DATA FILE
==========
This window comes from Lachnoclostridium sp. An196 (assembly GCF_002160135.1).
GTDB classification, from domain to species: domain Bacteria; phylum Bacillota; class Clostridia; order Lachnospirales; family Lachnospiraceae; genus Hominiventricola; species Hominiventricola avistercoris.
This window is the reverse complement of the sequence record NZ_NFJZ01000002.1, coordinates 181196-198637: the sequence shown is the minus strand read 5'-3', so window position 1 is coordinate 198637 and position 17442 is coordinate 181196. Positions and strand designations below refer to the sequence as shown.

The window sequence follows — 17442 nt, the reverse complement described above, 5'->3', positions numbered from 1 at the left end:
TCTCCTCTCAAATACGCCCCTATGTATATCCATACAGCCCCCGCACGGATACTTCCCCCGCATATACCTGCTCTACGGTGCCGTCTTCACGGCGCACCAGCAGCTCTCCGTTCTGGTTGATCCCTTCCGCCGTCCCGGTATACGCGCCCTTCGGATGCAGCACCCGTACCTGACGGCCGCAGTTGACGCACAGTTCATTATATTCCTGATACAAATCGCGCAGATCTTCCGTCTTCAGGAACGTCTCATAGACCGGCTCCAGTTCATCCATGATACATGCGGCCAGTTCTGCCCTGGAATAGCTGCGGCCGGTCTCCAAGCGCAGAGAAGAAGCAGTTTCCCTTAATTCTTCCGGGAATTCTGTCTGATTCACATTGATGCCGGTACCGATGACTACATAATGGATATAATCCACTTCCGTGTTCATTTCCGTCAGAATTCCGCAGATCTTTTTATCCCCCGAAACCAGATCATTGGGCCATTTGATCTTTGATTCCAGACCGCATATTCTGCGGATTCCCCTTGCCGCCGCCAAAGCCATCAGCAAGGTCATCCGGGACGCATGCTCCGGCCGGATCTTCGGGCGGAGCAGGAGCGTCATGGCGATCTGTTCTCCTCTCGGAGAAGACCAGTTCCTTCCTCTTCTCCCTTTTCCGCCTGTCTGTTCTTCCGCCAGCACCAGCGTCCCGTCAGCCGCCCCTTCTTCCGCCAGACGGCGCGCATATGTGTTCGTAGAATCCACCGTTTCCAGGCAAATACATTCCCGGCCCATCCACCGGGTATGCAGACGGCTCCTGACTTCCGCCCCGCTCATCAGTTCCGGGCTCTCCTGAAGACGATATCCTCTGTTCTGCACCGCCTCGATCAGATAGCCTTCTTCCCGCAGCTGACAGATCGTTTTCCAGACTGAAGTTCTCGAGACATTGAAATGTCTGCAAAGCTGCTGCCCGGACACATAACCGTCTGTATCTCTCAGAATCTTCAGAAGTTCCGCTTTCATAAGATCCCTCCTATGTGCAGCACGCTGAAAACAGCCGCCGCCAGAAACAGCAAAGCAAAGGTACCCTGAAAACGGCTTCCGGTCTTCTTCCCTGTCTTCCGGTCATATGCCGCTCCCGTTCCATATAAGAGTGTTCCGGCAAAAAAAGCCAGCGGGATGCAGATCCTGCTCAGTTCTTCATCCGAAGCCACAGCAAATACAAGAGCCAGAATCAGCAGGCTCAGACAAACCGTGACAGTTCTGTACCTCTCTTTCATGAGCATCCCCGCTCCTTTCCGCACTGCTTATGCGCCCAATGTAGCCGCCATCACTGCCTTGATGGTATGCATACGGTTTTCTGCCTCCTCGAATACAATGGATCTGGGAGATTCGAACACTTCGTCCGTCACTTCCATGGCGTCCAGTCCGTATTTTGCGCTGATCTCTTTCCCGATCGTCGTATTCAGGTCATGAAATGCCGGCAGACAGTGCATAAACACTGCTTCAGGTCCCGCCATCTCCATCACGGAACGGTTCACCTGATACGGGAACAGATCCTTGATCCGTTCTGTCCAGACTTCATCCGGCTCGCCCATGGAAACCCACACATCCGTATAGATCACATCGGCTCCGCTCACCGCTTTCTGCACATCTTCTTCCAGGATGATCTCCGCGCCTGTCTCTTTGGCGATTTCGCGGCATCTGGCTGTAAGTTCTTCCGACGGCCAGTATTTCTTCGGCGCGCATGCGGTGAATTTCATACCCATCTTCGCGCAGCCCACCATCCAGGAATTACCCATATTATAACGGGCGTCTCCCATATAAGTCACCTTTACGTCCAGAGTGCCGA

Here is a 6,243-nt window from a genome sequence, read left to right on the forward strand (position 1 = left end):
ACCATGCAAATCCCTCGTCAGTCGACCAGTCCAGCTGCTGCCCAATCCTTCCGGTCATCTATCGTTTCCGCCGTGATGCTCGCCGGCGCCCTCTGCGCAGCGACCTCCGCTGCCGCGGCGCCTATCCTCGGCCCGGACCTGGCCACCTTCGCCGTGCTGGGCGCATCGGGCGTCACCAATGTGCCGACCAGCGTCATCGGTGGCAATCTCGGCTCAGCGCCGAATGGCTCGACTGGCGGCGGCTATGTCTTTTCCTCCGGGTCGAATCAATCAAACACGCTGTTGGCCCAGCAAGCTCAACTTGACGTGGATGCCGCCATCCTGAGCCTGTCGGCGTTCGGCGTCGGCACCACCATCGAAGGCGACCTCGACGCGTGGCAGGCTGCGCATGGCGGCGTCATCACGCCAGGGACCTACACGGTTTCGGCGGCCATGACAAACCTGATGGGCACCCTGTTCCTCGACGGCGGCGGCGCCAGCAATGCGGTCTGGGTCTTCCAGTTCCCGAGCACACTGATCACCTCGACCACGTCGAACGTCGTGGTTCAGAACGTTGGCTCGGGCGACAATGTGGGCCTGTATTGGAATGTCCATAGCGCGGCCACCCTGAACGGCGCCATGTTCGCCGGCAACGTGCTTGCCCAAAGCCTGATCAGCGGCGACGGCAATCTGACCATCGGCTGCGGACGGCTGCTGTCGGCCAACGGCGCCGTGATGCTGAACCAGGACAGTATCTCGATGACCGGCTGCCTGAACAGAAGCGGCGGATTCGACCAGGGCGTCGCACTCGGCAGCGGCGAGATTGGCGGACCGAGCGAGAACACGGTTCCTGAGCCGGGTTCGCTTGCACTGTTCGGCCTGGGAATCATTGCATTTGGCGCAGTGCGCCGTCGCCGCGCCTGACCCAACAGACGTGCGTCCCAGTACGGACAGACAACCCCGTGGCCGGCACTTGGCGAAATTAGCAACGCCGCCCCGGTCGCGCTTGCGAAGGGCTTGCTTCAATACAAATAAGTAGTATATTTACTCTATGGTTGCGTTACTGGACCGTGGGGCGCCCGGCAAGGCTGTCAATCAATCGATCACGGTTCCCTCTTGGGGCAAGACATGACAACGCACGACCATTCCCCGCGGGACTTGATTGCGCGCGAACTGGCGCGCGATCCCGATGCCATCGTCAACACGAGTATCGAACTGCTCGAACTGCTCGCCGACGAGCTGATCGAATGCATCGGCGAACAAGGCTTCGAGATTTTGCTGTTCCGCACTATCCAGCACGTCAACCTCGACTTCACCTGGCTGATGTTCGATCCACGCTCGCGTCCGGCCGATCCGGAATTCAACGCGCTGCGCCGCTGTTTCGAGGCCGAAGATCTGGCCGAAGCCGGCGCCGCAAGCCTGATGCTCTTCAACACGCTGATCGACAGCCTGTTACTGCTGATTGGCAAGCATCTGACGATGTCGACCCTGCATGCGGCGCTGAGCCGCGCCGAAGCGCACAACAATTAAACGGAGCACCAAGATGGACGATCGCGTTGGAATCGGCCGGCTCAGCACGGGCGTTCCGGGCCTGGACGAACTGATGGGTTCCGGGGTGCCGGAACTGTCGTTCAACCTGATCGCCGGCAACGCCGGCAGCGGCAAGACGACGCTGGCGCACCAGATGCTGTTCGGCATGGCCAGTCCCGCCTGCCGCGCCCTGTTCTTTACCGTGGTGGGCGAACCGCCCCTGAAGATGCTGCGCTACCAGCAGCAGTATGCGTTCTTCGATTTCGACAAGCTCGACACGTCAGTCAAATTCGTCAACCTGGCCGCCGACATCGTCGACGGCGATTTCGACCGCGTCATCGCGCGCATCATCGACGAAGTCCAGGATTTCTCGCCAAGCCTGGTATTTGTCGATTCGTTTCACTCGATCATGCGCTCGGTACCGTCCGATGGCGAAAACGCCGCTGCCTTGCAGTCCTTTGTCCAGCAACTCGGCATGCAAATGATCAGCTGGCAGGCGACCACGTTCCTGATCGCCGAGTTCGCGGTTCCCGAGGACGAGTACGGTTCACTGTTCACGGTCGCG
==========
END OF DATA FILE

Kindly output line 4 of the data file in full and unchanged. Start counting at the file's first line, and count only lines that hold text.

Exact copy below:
The window sequence follows — 17442 nt, the reverse complement described above, 5'->3', positions numbered from 1 at the left end: